**By using optimised array procedures like where(), nonzero(), argmax(), and other related techniques to resolve AttributeError, we may increase our performance on locating indices inside NumPy arrays: There is a ‘numpy.ndarray’ object with no ‘index’ property problem.** The advantages of Numpy arrays are that they enable quick and precise array construction for the user.

## How do you resolve the AttributeError: ‘numpy.ndarray’ object has no attribute ‘index’ error?

We might take several approaches to fix the error: **AttributeError: ‘numpy.ndarray’ object has no attribute ‘index’** in NumPy.

### np.where()

**This function returns the index if the given condition is satisfied. It follows that the condition that the code is based on must be true if there are two values**. Let’s say a and b. One can choose between values a and b, but the necessary conditions must be met to do so.

Take a look at the illustration below:

```
import numpy as np
#np.where(condition, [a, b])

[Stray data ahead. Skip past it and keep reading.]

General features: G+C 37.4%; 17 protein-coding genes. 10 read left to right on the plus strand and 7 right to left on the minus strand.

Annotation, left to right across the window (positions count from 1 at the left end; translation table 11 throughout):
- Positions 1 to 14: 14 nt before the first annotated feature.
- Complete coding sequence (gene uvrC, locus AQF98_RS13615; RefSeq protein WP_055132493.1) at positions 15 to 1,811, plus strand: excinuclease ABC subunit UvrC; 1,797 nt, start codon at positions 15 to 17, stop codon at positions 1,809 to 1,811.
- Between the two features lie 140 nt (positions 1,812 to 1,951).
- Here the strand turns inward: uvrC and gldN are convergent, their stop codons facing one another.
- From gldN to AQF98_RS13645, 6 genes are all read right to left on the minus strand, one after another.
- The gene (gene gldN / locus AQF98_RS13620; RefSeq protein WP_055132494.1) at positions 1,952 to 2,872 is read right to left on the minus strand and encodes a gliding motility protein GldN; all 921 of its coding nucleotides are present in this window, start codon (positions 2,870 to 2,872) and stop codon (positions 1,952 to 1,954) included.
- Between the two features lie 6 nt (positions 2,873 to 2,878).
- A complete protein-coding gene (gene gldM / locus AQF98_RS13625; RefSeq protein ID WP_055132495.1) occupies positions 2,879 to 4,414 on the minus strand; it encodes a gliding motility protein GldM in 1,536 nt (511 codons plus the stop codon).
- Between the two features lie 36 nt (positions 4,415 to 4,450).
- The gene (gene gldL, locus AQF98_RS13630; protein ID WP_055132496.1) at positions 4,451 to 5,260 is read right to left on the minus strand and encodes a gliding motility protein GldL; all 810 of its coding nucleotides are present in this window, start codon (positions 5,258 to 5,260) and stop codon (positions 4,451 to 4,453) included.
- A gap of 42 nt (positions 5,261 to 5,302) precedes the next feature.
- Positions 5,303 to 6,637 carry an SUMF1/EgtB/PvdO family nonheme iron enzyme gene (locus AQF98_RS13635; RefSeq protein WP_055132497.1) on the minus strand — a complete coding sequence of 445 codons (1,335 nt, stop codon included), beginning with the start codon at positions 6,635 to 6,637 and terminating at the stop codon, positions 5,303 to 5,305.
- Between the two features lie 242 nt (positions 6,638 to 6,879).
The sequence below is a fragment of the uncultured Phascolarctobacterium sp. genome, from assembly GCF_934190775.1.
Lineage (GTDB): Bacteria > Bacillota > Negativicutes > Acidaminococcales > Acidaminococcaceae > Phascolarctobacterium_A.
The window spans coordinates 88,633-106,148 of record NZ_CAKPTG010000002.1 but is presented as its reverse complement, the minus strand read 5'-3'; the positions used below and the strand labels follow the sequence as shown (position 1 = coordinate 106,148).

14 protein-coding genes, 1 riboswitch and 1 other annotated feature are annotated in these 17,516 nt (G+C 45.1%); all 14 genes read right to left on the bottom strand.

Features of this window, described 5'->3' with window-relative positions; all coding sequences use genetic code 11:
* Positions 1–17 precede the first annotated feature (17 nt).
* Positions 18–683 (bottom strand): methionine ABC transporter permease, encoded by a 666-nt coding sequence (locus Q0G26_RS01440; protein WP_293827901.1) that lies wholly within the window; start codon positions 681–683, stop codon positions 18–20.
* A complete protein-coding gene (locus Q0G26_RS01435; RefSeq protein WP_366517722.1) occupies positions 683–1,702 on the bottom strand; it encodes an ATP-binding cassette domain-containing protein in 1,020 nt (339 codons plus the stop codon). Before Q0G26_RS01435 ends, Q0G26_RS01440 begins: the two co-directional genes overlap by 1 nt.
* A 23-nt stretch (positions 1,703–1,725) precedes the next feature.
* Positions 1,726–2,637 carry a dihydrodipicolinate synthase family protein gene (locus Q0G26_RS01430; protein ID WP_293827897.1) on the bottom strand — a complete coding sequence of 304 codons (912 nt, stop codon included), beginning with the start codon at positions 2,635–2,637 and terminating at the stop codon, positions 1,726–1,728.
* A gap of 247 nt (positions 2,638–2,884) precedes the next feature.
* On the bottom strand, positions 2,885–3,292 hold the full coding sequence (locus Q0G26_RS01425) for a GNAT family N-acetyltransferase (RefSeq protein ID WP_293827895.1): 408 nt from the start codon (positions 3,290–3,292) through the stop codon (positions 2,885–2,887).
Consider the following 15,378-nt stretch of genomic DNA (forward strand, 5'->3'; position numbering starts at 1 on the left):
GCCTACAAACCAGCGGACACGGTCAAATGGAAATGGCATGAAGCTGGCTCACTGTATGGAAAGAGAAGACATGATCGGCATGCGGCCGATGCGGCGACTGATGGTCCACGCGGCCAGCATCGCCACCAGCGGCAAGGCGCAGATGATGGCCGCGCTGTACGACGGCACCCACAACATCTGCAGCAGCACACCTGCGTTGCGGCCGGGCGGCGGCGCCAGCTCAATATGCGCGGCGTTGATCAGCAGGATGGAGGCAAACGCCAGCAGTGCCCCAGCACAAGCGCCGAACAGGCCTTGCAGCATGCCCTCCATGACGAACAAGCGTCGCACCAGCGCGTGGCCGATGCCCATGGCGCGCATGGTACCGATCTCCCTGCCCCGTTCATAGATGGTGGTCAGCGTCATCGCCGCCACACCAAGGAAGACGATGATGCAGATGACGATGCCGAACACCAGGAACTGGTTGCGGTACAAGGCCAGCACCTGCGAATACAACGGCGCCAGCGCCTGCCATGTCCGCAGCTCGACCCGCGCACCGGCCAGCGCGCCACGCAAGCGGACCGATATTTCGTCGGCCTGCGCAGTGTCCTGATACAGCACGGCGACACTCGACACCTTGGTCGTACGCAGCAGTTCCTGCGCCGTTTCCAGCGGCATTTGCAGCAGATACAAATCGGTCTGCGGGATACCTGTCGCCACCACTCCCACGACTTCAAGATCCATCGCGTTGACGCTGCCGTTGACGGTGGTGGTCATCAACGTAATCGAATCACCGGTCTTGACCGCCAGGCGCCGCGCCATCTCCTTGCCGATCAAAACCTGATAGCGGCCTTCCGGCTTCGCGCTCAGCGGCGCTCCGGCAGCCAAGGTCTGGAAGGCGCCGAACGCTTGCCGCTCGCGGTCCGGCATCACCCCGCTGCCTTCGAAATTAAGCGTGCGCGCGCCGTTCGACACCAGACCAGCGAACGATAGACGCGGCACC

a = np.array([[2, 1, 7], [3, 6, 9], [4, 8, 12]])
b = np.where(a<7)
print(b)
# Returns (array([0, 0, 1, 1, 2]), array([0, 1, 0, 1, 0]))
print(a[b])
# Returns [2 1 3 6 4]
```

### np.argmin()

**This procedure returns the index of the smallest number of independently present items.** Several options are included in the syntax, including array (the array used as input), an axis with a value None, and out, which gives the option to include results in the output array.

Take a look at the illustration below:

```
import numpy as np
#np.argmin(arr, axis = None, out = None )
array = np.array([10, 2, 4, 12, 5])
print(np.argmin(array))
#Returns 1
```

In the example above, the minimum, or smallest element is 2; hence, the element’s index, which is 1, is the necessary output for the illustration.

### np.argmax()

**This procedure returns the index of the smallest number of independently present items. **Several options are included in the syntax, including array (the array used as input), an axis with a value of 0 or 1, and out, which gives the option to include results in the output array.